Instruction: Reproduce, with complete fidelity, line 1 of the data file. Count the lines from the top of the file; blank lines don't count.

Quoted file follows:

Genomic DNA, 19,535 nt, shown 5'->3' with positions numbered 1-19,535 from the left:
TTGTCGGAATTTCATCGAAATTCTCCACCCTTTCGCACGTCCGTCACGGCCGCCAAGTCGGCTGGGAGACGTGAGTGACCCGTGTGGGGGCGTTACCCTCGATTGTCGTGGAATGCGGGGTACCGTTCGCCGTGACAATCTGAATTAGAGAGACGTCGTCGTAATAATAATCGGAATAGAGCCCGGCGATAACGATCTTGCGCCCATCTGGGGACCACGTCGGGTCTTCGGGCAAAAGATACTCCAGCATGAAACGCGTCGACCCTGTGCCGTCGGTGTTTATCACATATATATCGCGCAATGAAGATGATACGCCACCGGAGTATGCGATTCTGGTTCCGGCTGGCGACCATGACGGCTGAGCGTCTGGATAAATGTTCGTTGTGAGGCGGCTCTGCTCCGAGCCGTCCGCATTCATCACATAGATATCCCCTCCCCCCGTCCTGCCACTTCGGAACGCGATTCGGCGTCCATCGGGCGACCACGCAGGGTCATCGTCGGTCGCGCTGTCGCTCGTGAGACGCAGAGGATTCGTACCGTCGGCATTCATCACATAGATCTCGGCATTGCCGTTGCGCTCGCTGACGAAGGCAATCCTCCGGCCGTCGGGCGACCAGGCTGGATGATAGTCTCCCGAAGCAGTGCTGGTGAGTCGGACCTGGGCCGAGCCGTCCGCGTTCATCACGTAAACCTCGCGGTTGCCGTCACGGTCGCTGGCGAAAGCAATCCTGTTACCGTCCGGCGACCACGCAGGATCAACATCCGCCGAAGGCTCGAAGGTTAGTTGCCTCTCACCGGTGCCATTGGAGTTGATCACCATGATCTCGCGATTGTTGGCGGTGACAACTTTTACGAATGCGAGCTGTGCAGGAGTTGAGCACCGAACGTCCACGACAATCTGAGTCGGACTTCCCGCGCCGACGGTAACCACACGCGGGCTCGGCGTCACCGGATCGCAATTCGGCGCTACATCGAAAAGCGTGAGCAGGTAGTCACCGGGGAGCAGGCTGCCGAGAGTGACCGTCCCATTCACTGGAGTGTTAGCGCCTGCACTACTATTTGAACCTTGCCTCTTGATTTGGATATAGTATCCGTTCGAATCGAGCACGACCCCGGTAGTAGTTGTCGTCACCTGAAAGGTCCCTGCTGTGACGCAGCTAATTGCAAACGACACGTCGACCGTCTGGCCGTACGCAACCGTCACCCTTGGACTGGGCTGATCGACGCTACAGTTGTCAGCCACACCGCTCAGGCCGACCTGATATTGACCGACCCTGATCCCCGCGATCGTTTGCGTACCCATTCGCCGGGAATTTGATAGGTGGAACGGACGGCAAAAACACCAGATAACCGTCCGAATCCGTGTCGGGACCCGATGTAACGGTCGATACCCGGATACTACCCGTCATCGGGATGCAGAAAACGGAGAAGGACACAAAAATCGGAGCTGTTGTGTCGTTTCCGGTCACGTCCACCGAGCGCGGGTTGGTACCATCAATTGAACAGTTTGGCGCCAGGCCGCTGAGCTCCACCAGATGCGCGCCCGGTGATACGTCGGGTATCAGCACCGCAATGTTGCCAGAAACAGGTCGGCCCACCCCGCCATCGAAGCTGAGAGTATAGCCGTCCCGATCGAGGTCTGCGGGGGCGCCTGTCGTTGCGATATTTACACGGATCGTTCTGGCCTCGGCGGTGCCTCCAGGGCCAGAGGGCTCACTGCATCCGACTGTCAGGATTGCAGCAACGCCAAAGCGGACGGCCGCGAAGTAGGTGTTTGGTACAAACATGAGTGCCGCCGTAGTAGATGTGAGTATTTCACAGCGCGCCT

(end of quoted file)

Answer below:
Genomic DNA, 19,535 nt, shown 5'->3' with positions numbered 1-19,535 from the left: